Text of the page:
The carbon dioxide taken up by the ocean is increasing as levels of atmospheric carbon dioxide increase, thus lowering the ocean pH and altering the carbonate system. In this laboratory study, we evaluated the physiological responses of juvenile mussels Mytilus galloprovincialis from Galician waters (NW Iberian Peninsula) exposed to control (500 µatm) and elevated (800 or 1200 µatm) seawater pCO2 conditions under 2 different feeding regimes (optimal and suboptimal). Shell properties such as compressive strength and composition (organic matter and aragonite:calcite ratio) were negatively affected by high seawater pCO2, regardless of food availability. This result suggests that water chemistry is a main driver for shell development. Under the optimal feeding regime, mussel feeding rates increased in response to elevated pCO2, presumably as a strategy to maintain a high strength of attachment. In contrast, mussels on the suboptimal diet showed weak attachment and narrow valve opening at the highest pCO2 condition. Thus, our results suggest that with optimal food availability, mussels were resilient to water acidification with respect to feeding activity, valve opening and attachment strength. Under a suboptimal diet, however, the ability of mussels to respond to acidification was compromised. These results highlight complex ecophysiological interactions for calcifying organisms subjected to climate change.

Continue reading ‘Behavioural and eco-physiological responses of the mussel Mytilus galloprovincialis to acidification and distinct feeding regimes’

Variation in the effects of ocean acidification on shell growth and strength in two intertidal gastropods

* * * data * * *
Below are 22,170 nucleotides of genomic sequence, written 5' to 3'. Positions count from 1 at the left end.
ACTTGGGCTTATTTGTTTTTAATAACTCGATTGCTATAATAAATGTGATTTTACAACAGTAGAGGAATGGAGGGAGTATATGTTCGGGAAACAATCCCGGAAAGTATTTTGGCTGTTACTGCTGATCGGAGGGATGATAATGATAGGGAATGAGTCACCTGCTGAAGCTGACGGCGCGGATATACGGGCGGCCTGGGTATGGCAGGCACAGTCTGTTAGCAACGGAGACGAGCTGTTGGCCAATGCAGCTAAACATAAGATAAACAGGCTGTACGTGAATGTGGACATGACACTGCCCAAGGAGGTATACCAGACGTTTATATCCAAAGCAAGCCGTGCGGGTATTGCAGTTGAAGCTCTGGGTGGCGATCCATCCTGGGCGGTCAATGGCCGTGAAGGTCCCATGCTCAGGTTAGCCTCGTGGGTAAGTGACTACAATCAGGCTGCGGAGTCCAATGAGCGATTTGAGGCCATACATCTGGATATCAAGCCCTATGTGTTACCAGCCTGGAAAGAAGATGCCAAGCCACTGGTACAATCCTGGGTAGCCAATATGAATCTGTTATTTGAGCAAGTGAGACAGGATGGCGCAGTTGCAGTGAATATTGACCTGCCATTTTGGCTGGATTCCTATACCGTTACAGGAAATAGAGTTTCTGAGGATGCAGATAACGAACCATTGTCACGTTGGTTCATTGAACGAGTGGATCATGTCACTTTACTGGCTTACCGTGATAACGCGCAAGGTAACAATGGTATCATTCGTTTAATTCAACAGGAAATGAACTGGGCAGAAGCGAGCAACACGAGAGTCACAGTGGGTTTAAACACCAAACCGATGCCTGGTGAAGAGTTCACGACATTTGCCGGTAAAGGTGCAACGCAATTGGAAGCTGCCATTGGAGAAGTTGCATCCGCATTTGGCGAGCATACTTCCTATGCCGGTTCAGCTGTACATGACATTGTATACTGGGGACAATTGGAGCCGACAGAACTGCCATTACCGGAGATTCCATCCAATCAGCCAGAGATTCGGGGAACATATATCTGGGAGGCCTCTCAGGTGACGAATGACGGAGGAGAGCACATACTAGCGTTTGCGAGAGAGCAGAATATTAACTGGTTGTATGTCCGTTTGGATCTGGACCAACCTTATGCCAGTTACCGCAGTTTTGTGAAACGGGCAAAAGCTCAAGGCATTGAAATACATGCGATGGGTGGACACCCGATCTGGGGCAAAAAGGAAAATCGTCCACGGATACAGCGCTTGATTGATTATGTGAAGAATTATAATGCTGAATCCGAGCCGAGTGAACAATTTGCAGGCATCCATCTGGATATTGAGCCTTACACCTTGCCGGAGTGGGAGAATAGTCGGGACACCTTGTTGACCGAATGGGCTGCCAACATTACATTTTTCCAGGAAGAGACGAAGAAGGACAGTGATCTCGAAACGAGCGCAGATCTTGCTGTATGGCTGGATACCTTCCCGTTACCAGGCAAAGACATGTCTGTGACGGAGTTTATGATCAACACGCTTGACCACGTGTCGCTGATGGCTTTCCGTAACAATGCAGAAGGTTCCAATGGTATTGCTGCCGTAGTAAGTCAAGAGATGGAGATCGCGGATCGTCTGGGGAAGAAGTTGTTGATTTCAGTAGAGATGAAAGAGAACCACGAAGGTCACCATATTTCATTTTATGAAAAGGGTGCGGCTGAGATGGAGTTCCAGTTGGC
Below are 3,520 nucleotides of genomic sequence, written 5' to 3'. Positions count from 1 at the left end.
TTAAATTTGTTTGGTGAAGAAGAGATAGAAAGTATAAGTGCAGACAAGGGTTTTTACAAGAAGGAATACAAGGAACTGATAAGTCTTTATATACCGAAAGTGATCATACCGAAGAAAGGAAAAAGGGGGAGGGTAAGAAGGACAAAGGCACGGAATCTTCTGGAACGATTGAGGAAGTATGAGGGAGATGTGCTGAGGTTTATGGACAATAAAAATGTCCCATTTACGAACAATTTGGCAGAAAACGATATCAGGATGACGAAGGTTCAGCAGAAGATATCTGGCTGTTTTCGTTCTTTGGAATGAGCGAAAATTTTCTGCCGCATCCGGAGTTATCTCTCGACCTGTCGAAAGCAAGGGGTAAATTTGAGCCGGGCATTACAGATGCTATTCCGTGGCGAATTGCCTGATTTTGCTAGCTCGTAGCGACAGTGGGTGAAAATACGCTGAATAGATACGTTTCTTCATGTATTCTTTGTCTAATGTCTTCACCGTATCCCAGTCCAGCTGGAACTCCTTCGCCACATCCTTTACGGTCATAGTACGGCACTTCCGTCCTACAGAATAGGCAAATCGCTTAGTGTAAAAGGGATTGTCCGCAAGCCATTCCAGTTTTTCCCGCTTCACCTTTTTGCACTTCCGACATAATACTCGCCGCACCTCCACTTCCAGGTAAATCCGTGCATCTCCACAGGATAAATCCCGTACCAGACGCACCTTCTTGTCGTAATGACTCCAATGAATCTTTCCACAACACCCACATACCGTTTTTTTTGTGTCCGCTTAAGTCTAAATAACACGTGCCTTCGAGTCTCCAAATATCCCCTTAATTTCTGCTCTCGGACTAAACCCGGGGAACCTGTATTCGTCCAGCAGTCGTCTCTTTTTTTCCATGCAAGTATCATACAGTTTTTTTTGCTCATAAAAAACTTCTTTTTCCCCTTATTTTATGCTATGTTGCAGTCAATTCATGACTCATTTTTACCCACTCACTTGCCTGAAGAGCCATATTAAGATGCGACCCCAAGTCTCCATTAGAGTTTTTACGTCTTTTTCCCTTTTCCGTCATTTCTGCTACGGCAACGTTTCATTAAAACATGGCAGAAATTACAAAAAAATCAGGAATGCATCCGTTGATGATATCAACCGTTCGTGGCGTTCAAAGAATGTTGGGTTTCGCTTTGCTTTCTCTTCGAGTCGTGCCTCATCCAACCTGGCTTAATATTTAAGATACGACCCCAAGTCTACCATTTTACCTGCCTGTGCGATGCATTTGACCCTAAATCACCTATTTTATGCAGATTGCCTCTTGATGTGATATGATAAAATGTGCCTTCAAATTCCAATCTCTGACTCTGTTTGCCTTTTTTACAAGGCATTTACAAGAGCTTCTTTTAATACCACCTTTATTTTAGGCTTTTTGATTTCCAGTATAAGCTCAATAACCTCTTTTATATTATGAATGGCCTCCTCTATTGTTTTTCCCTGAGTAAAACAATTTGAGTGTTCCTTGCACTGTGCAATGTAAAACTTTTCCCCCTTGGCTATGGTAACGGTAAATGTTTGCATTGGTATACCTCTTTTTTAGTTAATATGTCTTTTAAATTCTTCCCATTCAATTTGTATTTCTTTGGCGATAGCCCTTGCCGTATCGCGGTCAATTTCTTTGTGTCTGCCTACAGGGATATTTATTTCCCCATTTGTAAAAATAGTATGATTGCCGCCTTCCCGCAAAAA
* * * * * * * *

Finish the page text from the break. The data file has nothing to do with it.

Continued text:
Many marine organisms rely on calcified hard parts to resist predation, and ocean acidification (OA) affects calcification negatively. However, calcification-related consequences may manifest in variable and/or cryptic ways across species. For example, shell strength is a primary defense for resisting shell-crushing predation, yet the consequences of OA on such biomechanical properties cannot be assessed visually. We exposed 2 species of intertidal gastropods common to the west coast of North America (the black turban snail Tegula funebralis and the striped dogwhelk Nucella ostrina) to OA (pH decreased by ~0.5 units) and predation cues for 6 mo, then measured both shell growth and strength. Shell growth in T. funebralis was significantly depressed under OA and in the presence of predation cues (declines of 83 and 63%, respectively). Shells produced by OA-exposed T. funebralis were also 50% weaker. In contrast, shell growth of N. ostrina was unaffected by OA, yet its shells were still 10% weaker. These findings highlight the potential for both different and easily overlooked responses of organisms to seawater acidification. Moreover, such results raise the possibility of ensuing shifts in consumption rates and rankings of prey items by shell-crushing predators, leading to shifts in the balance of species interactions in temperate shoreline communities.